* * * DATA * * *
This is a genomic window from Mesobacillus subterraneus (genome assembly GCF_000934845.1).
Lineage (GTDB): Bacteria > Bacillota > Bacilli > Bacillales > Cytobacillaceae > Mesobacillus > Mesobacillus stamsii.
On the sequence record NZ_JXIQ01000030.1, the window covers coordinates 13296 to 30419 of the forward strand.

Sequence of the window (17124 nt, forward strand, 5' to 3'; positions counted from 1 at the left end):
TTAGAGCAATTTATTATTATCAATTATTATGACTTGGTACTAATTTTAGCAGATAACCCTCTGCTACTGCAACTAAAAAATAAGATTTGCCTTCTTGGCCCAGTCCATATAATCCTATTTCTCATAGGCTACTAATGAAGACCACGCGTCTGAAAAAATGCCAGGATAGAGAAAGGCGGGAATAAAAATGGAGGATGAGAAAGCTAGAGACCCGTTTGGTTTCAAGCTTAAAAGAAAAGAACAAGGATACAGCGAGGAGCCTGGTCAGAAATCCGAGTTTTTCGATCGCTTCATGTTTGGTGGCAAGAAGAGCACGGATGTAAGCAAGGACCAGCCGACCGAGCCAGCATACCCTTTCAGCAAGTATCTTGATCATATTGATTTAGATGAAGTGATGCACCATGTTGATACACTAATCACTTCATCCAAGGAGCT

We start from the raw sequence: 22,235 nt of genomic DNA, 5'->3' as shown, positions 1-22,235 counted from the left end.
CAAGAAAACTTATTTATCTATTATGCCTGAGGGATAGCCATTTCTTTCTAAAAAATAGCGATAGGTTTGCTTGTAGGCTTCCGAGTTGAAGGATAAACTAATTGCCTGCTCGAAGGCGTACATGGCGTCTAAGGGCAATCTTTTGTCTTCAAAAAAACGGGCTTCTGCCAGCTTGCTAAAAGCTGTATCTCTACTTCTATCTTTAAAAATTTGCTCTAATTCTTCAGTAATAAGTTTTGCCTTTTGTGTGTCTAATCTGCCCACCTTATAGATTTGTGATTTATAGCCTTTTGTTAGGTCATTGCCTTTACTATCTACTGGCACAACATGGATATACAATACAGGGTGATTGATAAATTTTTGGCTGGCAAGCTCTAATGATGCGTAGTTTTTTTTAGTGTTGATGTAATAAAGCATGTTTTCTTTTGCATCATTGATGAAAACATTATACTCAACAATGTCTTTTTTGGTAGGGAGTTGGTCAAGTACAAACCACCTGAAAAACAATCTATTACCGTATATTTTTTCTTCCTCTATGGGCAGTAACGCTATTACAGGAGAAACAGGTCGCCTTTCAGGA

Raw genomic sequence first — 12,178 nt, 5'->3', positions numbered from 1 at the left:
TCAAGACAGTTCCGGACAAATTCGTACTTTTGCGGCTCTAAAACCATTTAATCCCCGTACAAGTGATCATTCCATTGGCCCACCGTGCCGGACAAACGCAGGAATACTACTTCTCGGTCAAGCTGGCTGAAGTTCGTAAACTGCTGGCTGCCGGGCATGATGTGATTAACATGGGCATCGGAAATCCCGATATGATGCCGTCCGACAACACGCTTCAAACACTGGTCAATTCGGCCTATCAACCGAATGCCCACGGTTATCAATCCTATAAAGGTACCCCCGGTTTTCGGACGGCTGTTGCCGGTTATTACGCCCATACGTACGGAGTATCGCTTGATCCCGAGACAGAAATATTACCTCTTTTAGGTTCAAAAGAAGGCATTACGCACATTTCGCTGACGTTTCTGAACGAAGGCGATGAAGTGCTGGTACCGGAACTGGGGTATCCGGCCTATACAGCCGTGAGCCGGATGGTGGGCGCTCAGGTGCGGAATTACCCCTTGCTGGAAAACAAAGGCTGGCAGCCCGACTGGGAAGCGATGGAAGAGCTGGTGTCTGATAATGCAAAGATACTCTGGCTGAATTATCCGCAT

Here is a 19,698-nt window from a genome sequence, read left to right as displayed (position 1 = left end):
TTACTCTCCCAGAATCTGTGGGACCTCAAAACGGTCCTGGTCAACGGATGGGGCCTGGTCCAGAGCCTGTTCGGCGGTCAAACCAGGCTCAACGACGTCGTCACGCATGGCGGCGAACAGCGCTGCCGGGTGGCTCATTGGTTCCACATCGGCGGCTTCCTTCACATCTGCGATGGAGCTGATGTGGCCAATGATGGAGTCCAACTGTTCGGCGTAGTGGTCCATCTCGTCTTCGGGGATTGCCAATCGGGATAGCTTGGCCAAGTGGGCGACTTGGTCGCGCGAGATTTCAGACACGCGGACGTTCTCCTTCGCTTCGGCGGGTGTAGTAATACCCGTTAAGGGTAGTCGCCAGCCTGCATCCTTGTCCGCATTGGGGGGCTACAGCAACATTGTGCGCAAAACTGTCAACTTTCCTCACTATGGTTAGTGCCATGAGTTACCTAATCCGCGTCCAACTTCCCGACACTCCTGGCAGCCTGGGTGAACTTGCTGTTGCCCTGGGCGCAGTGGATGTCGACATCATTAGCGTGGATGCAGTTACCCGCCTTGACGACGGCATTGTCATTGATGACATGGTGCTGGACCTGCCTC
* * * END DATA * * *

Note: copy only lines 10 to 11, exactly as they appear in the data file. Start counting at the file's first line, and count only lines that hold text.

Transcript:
Here is a 19,698-nt window from a genome sequence, read left to right as displayed (position 1 = left end):
TTACTCTCCCAGAATCTGTGGGACCTCAAAACGGTCCTGGTCAACGGATGGGGCCTGGTCCAGAGCCTGTTCGGCGGTCAAACCAGGCTCAACGACGTCGTCACGCATGGCGGCGAACAGCGCTGCCGGGTGGCTCATTGGTTCCACATCGGCGGCTTCCTTCACATCTGCGATGGAGCTGATGTGGCCAATGATGGAGTCCAACTGTTCGGCGTAGTGGTCCATCTCGTCTTCGGGGATTGCCAATCGGGATAGCTTGGCCAAGTGGGCGACTTGGTCGCGCGAGATTTCAGACACGCGGACGTTCTCCTTCGCTTCGGCGGGTGTAGTAATACCCGTTAAGGGTAGTCGCCAGCCTGCATCCTTGTCCGCATTGGGGGGCTACAGCAACATTGTGCGCAAAACTGTCAACTTTCCTCACTATGGTTAGTGCCATGAGTTACCTAATCCGCGTCCAACTTCCCGACACTCCTGGCAGCCTGGGTGAACTTGCTGTTGCCCTGGGCGCAGTGGATGTCGACATCATTAGCGTGGATGCAGTTACCCGCCTTGACGACGGCATTGTCATTGATGACATGGTGCTGGACCTGCCTC